Tags: Senate | tax | reform | 1986

Where Is Obama on Tax Reform?

By    |   Wednesday, 11 Feb 2015 07:48 AM

Before a modest turnout of Senators, the Senate Finance Committee, chaired by Sen. Orrin Hatch, R-Utah, held a hearing Feb. 10 on reforming the federal tax code. The hearing reviewed the history of tax reform as practiced when the last major bill was enacted in 1986.

The witnesses were former Sens. Bob Packwood, R-Ore., who chaired the committee at that time, and Bill Bradley, D-N.J., the self-styled "zealot" who promoted the concept of tax reform and participated in the small group on Senate Finance that wrote it behind closed doors in about a week with virtually no hearings on the bill that finally became law.

In his opening statement, Hatch said he has been promoting tax reform and the Republican staff has produced a report on the need for it. He then listed seven principles that will guide his work on tax reform. A reader might think that seven principles are too many, but as principles they seem very sensible, even if they might be hard to find in the work of the tax-writing committees and their powerful staff.

The principles are: 1) Economic Growth, 2) Fairness, 3) Simplicity, 4) Revenue Neutrality, 5) Permanence, 6) Competitiveness and 7) Promotion of Savings and Investment.

In a lengthy statement, ranking Democrat Ron Wyden of Oregon expressed hope that a bipartisan bill could be fashioned, as it was in 1986, based on a balance between the interest of Republicans in flattening the tax brackets and of Democrats in fostering fairness by imposing taxes on entities that had been able to escape taxation altogether.

Packwood and Bradley followed with engrossing accounts of their experiences as tax reformers in 1986, and they gave their own renditions of the principles that should be applied, which were generally simpler versions of the list compiled by Hatch. Reformers of a different stripe might be startled by Packwood's forthright statement that the 1986 bill was written secretly and quickly by a handful of senators and key White House and committee staff working behind closed doors. Sticklers for the niceties of the Constitution can reflect on the fact that whereas tax legislation is supposed to originate in the House, the 1986 bill was effectively a Senate product.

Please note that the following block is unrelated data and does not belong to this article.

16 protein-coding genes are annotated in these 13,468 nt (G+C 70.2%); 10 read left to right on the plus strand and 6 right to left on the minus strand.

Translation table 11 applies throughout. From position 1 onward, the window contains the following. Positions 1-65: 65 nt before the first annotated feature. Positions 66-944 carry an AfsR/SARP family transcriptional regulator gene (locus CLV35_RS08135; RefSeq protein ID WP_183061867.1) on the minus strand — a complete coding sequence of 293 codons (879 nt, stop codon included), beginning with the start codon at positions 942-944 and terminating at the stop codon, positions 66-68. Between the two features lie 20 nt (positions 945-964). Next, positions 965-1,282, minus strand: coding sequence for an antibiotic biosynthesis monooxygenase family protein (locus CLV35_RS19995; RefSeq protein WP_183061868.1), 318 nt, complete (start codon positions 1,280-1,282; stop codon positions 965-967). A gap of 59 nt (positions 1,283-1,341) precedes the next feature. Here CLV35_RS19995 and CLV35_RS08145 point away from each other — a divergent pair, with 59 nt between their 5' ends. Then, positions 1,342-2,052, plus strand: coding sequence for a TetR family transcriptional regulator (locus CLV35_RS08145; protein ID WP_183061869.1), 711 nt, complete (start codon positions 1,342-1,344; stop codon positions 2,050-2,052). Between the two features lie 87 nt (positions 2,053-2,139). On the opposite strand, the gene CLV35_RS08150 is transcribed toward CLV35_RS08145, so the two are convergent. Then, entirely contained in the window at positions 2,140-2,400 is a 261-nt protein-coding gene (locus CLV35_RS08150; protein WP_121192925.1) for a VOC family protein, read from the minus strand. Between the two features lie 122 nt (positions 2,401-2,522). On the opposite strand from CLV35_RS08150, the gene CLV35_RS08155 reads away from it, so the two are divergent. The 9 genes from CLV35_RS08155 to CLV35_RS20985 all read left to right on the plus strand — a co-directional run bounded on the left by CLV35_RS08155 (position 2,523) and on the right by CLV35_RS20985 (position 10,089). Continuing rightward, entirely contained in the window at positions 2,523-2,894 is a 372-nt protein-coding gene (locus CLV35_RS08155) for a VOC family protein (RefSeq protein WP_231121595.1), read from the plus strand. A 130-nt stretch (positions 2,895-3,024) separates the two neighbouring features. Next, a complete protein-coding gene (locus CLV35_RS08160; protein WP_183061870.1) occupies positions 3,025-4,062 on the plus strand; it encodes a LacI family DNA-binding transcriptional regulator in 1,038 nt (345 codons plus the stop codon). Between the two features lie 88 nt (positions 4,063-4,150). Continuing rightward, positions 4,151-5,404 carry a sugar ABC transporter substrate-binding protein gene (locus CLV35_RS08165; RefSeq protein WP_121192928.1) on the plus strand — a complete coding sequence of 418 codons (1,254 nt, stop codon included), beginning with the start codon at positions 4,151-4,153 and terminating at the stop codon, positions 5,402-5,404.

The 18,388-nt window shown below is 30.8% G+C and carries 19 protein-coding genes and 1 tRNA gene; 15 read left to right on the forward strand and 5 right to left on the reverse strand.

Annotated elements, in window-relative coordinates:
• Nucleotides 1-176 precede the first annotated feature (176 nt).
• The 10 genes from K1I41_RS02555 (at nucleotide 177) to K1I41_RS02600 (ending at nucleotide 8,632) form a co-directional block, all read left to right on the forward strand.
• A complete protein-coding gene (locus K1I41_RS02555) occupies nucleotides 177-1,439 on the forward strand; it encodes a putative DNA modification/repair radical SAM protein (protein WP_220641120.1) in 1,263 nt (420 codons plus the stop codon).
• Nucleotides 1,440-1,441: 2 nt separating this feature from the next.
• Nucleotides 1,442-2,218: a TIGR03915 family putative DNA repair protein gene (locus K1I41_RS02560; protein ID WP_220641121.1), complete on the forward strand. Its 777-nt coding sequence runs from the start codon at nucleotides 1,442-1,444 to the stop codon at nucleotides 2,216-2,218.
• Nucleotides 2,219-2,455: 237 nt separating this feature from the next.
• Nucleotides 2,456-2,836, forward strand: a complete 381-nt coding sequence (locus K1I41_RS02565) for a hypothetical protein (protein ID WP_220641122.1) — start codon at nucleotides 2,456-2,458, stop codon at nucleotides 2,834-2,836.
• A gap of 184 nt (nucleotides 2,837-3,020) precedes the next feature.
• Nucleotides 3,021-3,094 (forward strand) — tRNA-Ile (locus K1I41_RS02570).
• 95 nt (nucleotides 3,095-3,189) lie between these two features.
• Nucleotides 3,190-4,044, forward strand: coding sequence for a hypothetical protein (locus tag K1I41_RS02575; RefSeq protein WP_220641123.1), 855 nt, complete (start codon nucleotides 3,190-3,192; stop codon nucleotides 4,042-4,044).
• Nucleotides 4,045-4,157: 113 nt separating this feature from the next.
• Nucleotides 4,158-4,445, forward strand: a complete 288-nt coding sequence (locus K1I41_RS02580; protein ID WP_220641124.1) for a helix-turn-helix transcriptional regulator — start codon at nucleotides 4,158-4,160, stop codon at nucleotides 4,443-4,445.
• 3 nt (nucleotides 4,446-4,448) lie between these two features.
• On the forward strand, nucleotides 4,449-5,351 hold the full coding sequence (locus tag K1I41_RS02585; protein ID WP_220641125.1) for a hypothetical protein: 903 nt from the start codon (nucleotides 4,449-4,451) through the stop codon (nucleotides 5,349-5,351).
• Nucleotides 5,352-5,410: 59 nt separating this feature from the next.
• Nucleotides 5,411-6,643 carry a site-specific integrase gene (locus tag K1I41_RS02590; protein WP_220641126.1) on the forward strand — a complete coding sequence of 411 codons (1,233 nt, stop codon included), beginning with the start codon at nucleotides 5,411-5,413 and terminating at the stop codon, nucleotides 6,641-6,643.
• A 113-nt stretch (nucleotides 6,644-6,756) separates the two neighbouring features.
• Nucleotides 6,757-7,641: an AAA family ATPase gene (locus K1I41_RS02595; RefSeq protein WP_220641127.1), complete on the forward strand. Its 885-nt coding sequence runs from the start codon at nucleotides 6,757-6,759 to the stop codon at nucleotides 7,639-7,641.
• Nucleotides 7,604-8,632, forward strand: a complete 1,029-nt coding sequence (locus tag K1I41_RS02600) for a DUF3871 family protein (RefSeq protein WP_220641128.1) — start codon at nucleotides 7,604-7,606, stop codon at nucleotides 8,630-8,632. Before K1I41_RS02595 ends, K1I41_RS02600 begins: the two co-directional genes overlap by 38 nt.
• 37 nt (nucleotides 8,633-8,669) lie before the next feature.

Bradley recalled that he saw his career as a depreciating asset and that President Reagan had labored in the 90 percent tax bracket. The witnesses differed in the importance they attached to presidential leadership, with Packwood calling Reagan's role helpful and Bradley finding it "essential." Packwood differed strongly with the administration view that a bill be limited to business taxes.

This writer would suggest that the hearing might have overly glamorized the achievements of the 1986 Act, which, after all, created an additional tax system in the form of the Alternative Minimum Tax. The effect of the hearing should be to put pressure on the White House to decide whether Obama wants to get actively involved in tax reform.

(Archived video can be found here.)

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Robert-Feinberg
Before a modest turnout of Senators, the Senate Finance Committee, chaired by Sen. Orrin Hatch, R-Utah, held a hearing Feb. 10 on reforming the federal tax code. The hearing reviewed the history of tax reform as practiced when the last major bill was enacted in 1986.
Senate, tax, reform, 1986
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2015-48-11
Wednesday, 11 Feb 2015 07:48 AM
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